CASE STUDY - 2020
Newsday Live - Redesign
UX Design, Strategy, UI Design
1 Product Designer, 1 UX Director, 2-3 Engineers
About Newsday Live
Newsday Live brings experiences to Long Islanders through webinars, local events and more.
Newsday began producing webinars with a higher frequency, during COVID-19, to keep the Long Islanders informed. However their former site structure faced some issues.
Long Islanders need a site to view webinars that they can register to, are upcoming and have passed because they want to be informed and cannot find these events on the current site.
A look into the past
This is what the Newsday Live site looked like. It was a
long list of videos with categories that couldn't be sorted.
Some categories were listed in the right rail.
By creating a modern site that generously displays current, upcoming events while including an on-demand library helps Newsday generate views and acquire new viewers while making sure all events are organized.
I conducted a competitor analysis, analyzed direct competitors that had a similar service. Few news sites had similar content but were sorted similar to Newsday's current structure.
So I looked into indirect competitors, webinar focused sites and how they displayed large amounts of content.
1. Horizontal carousels allow for more videos to
be present while reducing vertical space
2. Carousels allow for multiple
categories to be displayed
3. A card layout that contained necessary information
for the user was simple yet informative
I kept user goals in mind, that were gathered by research, all to keep the designs focused and real by how our viewers would use the site.
1. "I want to see what kind of upcoming events there will be"
2. "I want to find an event of a specific category"
3. "I signed up for a webinar sometime ago but I'm not sure where to find it"
Med-Fi Wireframes (1st round)
I created a few different versions with varying types of filters to discuss with stakeholders about my design decisions.
1. Upcoming events carousel would remain at the top and be easily accessible, with only 3-4 events displaying at a time.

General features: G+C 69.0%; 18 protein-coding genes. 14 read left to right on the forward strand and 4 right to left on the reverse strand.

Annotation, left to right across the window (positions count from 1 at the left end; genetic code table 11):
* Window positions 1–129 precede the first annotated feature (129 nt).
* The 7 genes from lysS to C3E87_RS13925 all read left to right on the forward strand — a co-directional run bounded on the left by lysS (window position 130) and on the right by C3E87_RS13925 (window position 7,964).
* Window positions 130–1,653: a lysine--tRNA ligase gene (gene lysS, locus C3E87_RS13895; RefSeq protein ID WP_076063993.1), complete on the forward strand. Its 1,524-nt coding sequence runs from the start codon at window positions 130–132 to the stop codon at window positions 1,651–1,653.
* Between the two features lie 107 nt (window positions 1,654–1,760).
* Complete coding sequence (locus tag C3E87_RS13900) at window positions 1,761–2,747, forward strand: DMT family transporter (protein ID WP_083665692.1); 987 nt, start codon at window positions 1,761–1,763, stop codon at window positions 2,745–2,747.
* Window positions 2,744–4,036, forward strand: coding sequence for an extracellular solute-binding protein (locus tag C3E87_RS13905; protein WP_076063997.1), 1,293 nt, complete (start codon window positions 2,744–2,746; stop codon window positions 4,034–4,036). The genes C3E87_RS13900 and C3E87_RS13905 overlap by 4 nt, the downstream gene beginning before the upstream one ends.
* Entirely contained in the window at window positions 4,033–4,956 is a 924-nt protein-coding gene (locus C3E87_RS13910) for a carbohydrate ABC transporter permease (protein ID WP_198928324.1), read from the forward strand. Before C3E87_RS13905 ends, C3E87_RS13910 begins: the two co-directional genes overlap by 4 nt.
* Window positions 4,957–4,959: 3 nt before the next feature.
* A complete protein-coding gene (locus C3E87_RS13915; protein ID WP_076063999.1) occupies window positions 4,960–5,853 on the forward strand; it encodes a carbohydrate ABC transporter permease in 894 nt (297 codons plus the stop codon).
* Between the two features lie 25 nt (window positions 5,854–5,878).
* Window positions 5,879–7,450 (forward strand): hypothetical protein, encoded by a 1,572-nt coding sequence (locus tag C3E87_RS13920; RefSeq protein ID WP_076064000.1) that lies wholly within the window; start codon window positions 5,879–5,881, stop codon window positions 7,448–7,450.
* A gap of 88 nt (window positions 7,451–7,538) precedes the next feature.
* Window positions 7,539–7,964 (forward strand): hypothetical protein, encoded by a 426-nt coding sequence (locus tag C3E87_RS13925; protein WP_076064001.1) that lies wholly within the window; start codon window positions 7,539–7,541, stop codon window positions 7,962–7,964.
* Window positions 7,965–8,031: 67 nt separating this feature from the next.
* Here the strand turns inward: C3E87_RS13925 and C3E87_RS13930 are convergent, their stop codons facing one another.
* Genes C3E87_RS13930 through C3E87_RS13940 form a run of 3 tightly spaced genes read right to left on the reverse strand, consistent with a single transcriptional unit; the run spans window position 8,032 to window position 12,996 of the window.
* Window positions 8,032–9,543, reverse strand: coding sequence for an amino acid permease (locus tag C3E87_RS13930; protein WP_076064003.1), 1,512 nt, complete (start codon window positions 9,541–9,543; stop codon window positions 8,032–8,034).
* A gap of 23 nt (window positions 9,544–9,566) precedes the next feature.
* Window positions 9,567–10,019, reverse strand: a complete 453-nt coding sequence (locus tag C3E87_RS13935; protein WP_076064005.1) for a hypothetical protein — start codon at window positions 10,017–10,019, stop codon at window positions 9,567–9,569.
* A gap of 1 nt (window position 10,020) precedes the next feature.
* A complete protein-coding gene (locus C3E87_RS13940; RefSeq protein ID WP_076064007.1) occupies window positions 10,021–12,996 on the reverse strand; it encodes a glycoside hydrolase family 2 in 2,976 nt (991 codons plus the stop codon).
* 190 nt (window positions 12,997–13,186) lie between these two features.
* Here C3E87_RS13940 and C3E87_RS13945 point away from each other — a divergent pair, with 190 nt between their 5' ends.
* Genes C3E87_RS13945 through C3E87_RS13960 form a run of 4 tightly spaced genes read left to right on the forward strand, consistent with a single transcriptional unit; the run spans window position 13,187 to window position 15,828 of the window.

2. All events were created with this 'card,' layout that contained the type, date and information about the event.
The small 'cards,' are like excerpts to these events!
3.The middle section needed a call to action for those looking for past events to rewatch or find one they missed! The select topic dropdown would display the matching event type listed on the event card.
Since there were few events at the moment, there wouldn't be at most 4 cards presenting themselves after an event type is selected.
1. I started off by creating a large call to action
above the fold for highlighted events. To welcome users and introduce them to an event or just about the page
2. Upcoming events was going to go at the top
and in view when users opened their browsers. This was a priority to stakeholders but also users that received weekly newsletters to register for upcoming events.
3. Categories and past events would be listed further down to keep only the most relevant and new items at the top.
*After meeting with stakeholders to view the first round, I was informed that the need of a filters wouldn't be needed at this time due to certain constraints.*
Usability Testing Discoveries (Round 1)
I tested a version of the site without a search bar.
1. Average time to complete task: ~15 seconds
2. 80% of participants were able to successfully complete all tasks
3. 30% of users wanted a search bar in the middle of the page
After taking into consideration the usability findings, I updated my wireframes accordingly and loaded them into InVision for further testing. Hello search bar!
Usability Testing Discoveries (Round 2)
I tested this version of the site with a search bar.
1. Average time to complete task: ~43 seconds
2. 100% of participants completed the tasks.
3. 40% of participants wanted the search bar to be less visible.
Between the designs and testing, I concluded to get rid of the search bar for now, but at least I'd have a better idea where to put it later and it wouldn't be front and center!
The result was a responsive website that introduces users to this rapidly updating section of Newsday!
My biggest takeaway was creating user goals for myself to keep me from designing too broad. It helped me stay focused with realistically how the site will be used.
Stakeholders were happy to have an updated design that welcomed viewers and properly displayed the content in an organized way.
View the final version here!